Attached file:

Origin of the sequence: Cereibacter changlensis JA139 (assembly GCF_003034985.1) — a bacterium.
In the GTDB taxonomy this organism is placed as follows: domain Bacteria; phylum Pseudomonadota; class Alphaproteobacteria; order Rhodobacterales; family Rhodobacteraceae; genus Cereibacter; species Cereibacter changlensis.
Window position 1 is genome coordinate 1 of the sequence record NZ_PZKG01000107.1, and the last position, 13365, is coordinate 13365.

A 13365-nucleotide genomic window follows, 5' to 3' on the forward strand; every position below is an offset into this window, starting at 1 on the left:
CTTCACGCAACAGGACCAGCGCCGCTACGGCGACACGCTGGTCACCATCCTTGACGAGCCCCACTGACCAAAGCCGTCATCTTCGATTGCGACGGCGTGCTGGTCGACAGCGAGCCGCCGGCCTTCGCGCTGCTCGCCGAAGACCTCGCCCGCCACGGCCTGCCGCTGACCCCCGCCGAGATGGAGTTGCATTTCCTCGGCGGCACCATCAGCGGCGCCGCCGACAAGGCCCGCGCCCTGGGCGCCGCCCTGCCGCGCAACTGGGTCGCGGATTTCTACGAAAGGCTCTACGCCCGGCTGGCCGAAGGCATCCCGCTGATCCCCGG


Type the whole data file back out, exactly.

Origin of the sequence: Cereibacter changlensis JA139 (assembly GCF_003034985.1) — a bacterium.
In the GTDB taxonomy this organism is placed as follows: domain Bacteria; phylum Pseudomonadota; class Alphaproteobacteria; order Rhodobacterales; family Rhodobacteraceae; genus Cereibacter; species Cereibacter changlensis.
Window position 1 is genome coordinate 1 of the sequence record NZ_PZKG01000107.1, and the last position, 13365, is coordinate 13365.

A 13365-nucleotide genomic window follows, 5' to 3' on the forward strand; every position below is an offset into this window, starting at 1 on the left:
CTTCACGCAACAGGACCAGCGCCGCTACGGCGACACGCTGGTCACCATCCTTGACGAGCCCCACTGACCAAAGCCGTCATCTTCGATTGCGACGGCGTGCTGGTCGACAGCGAGCCGCCGGCCTTCGCGCTGCTCGCCGAAGACCTCGCCCGCCACGGCCTGCCGCTGACCCCCGCCGAGATGGAGTTGCATTTCCTCGGCGGCACCATCAGCGGCGCCGCCGACAAGGCCCGCGCCCTGGGCGCCGCCCTGCCGCGCAACTGGGTCGCGGATTTCTACGAAAGGCTCTACGCCCGGCTGGCCGAAGGCATCCCGCTGATCCCCGG